What has life modelling taught you about body confidence and attitudes to nudity?

While the life models dare to bare in the art studio they aren’t entirely hang-up free, but the job can certainly boost confidence and lead to acceptance.

"I used to be angry with my body," Carla admits. "I always loved fashion and I grew up wanting to look like a mannequin. I wanted to be long and tall, and I am not. Every time I model I can finally understand that my body — any body — is perfect as it is."

Similar stories emerge from the other models. "I grew up in a very religious conservative household where nudity was seen as shameful and sordid," says Andrew. "Being a life model helped me to question all these negative ideas towards nudity and realise it’s perfectly healthy and as natural to humanity as breathing oxygen."

I grew up in a very religious conservative household where nudity was seen as shameful and sordid.

Dominic says, "I grew up feeling really ashamed of how I looked; in my mind I was the weediest, geekiest guy in the universe, and the idea of being nude, or even semi-nude, in front of anyone, was impossible. Life modelling teaches you that you have no reason to harbour such feelings, and that you are in fact beautiful, worthwhile and a limitless source of inspiration."

"It can still be tough, after years of practice of body love, as one gets older," Esther adds. "One is aware of becoming less physically appealing to certain sorts of artists, in relation to younger models. On the other hand I bring enormous experience which also goes a long way."

Memorable moments and challenges as a life model?

The models have many stories from their nude adventures, from the funny and fulfilling, to the downright frustrating.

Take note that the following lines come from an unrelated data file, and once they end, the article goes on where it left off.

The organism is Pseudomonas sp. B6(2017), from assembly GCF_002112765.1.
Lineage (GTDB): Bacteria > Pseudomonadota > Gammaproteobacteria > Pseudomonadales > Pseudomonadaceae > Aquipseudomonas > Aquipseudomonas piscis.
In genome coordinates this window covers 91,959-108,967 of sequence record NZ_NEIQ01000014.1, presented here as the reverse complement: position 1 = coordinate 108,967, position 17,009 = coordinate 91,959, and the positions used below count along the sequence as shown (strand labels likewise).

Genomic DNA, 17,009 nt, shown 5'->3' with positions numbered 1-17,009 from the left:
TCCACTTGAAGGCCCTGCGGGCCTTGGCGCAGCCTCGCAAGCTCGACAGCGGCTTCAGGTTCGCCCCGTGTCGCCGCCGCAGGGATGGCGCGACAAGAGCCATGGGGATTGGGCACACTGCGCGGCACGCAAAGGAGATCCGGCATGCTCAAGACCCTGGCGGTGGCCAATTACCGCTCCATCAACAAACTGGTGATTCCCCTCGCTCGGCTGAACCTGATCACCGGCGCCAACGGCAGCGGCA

"One of my favourite stories is when a friend of mine, totally unaware that I'm an art model, came and drew me by chance at one of the classes I model for," says Valentina. "It took him until the interval to recognise me!"

Tiziana says, "My parents had concerns about me posing naked in front of strangers, and now they're on social media they check all my posts! Last Christmas when my father saw a photo of me posing with an older man he was very upset, demanding I delete it and asking if I was at least paid extra money to do that."

"I do find it funny, and even interesting, when some artists or art tutors sneak a look at your cleavage once you are dressed again after a session, when minutes before they had you completely nude in front of them." Carla remarks.

Lily describes a special assignment, when she modelled for a special class at the Royal Academy for blind and visually impaired artists. "In the run up to the class I was 3D scanned and printed, and the models created were used as tools for the artists to understand my body better. An artist trained in audio-visual description described my pose in great detail (very strange to hear!), and I also described myself and how I felt about my body, and took any questions the artists had. The work produced in that class is some of my favourite representations I've seen of myself."

I do find it funny, when artists or art tutors sneak a look at your cleavage, when minutes before they had you completely nude in front of them.

"One amusing (or ridiculous, depending on your perspective) thing that recently happened to me in a life drawing class was when, half way through a 45-minute standing pose, my heater cut out," Dominic explains. "At the end of the pose, I discovered that one of the artists drawing me had turned it around to face them because they were 'cold'.  I had to explain that, of the two of us, I was definitely colder!"

Images: Shutterstock

Last Updated 20 August 2018